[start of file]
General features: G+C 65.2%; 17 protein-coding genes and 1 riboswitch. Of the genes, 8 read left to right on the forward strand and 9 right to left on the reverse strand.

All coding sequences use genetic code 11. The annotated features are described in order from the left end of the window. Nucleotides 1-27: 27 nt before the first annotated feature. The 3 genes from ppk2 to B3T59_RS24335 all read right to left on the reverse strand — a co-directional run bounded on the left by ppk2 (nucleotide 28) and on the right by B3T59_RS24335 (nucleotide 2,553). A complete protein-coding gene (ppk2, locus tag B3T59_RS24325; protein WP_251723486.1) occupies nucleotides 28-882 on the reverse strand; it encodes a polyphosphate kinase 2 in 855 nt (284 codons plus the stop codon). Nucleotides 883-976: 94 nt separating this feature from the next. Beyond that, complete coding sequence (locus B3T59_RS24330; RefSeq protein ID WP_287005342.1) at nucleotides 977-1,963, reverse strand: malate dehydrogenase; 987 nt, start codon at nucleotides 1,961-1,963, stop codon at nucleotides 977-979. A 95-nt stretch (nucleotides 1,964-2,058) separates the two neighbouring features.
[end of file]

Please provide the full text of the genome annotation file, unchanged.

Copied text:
General features: G+C 65.2%; 17 protein-coding genes and 1 riboswitch. Of the genes, 8 read left to right on the forward strand and 9 right to left on the reverse strand.

All coding sequences use genetic code 11. The annotated features are described in order from the left end of the window. Nucleotides 1-27: 27 nt before the first annotated feature. The 3 genes from ppk2 to B3T59_RS24335 all read right to left on the reverse strand — a co-directional run bounded on the left by ppk2 (nucleotide 28) and on the right by B3T59_RS24335 (nucleotide 2,553). A complete protein-coding gene (ppk2, locus tag B3T59_RS24325; protein WP_251723486.1) occupies nucleotides 28-882 on the reverse strand; it encodes a polyphosphate kinase 2 in 855 nt (284 codons plus the stop codon). Nucleotides 883-976: 94 nt separating this feature from the next. Beyond that, complete coding sequence (locus B3T59_RS24330; RefSeq protein ID WP_287005342.1) at nucleotides 977-1,963, reverse strand: malate dehydrogenase; 987 nt, start codon at nucleotides 1,961-1,963, stop codon at nucleotides 977-979. A 95-nt stretch (nucleotides 1,964-2,058) separates the two neighbouring features.